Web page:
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Data Centres

Appeal lodged against two new data centres in Clondalkin, despite local ban

The project was initially approved by South Dublin County Council in early August.

A PLANNING APPEAL has been lodged to An Bord Pleanála (ABP) over two proposed data centres in Clondalkin, Co Dublin, which was approved by the local council last month.

The plan would see two data centres constructed in Profile Park in Clondalkin, a 125-acre business park which already houses data centres and is described as “Ireland’s data centre cluster”.

While South Dublin County Council (SDCC) approved the project in early August, appeals have since been lodged with ABP calling for the project to be scrapped.

Permission for the project was sought by Digital Netherlands VIII B. V., who are seeking a ten year permission to develop the site.

This would include removing an unused wastewater treatment system and constructing two two-storey data centres. In addition, the company proposed building a gas powered generator on the site to provide electricity to the two data centres.

The site itself, Profile Park, is a large business park where multiple data centres are located, with Independent Councillor Peter Kavanagh saying that the site was known informally as Ireland’s “data centre belt”.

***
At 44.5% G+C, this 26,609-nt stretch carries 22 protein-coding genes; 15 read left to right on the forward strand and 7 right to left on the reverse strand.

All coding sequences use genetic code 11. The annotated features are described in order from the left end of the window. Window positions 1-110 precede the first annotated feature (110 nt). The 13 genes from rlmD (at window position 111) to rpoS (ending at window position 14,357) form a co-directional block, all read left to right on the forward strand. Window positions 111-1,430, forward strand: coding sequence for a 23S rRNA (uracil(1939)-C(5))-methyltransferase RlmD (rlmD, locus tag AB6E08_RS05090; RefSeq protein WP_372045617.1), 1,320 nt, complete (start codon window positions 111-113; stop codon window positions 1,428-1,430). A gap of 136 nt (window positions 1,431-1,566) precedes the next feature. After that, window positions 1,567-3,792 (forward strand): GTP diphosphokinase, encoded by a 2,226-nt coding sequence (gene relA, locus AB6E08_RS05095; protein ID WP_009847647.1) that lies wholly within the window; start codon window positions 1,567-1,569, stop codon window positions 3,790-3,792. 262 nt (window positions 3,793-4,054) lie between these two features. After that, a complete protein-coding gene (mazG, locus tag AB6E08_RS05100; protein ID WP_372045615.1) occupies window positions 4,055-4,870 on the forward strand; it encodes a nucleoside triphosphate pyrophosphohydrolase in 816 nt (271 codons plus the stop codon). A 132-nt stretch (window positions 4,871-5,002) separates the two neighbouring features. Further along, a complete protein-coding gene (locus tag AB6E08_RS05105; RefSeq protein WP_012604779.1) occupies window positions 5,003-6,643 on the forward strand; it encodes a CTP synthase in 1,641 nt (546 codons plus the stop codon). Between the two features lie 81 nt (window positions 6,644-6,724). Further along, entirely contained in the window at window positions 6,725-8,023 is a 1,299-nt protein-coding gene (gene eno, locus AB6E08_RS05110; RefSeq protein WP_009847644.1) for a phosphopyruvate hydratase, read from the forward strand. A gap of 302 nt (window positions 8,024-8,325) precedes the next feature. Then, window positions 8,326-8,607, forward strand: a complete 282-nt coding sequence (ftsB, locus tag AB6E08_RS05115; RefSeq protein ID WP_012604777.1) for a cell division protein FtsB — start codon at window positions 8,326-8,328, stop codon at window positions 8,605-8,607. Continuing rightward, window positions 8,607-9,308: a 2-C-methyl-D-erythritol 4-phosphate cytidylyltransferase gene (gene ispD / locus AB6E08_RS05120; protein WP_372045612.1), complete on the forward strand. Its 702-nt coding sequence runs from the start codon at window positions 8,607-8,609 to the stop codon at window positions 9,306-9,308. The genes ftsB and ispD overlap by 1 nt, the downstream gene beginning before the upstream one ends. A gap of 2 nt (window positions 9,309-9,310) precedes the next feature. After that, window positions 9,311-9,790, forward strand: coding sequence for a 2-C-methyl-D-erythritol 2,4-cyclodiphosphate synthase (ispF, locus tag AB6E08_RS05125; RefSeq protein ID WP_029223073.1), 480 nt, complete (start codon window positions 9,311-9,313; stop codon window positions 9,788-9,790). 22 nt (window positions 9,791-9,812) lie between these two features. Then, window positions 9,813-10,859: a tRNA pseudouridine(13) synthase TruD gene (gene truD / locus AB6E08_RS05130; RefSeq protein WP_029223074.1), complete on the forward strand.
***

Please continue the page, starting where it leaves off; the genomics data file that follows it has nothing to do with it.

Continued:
According to Kavanagh, large multinationals like Google and Microsoft have data centres nearby, with the area well suited for their development due to the large open space and access to infrastructure.

Despite opposition from local councillors, including Kavanagh, SDCC approved the project on 2 August.

The appeal, which was launched by a Louth-based environmental group, says that the proposed development should not go ahead due to the “disproportionate” number of data centres already located in South Dublin.

It also says that the high level of water usage in cooling data centres would “divert a valuable resource away from the local community, a situation which is likely to get worse as water scarcity becomes more of a problem and population increases”.

In recent months, there has been additional scrutiny placed on new data centre developments, due to the high levels of electricity usage associated with the sites.

This is while Ireland continues to face issues with electricity generation, with Environment Minister Eamon Ryan telling reporters yesterday that the Government will do “everything we can” to avoid blackouts this winter.

EirGrid, who operate the Irish electricity grid, told an Oireachtas Committee that there was a “heightened risk” to Ireland’s electricity supply due to European energy supplies being “tight”.

The Government has also changed its stance on data centres, saying that there is only a “limited capacity” for new data centre developments.

It comes as a High Court challenge has been brought against a decision by South Dublin County Council to ban any further data centre developments during the lifetime of its 2022 to 2028 development plan.

The judicial review action has been brought by Echelon DC Holdings Limited, which develops and owns data centres.

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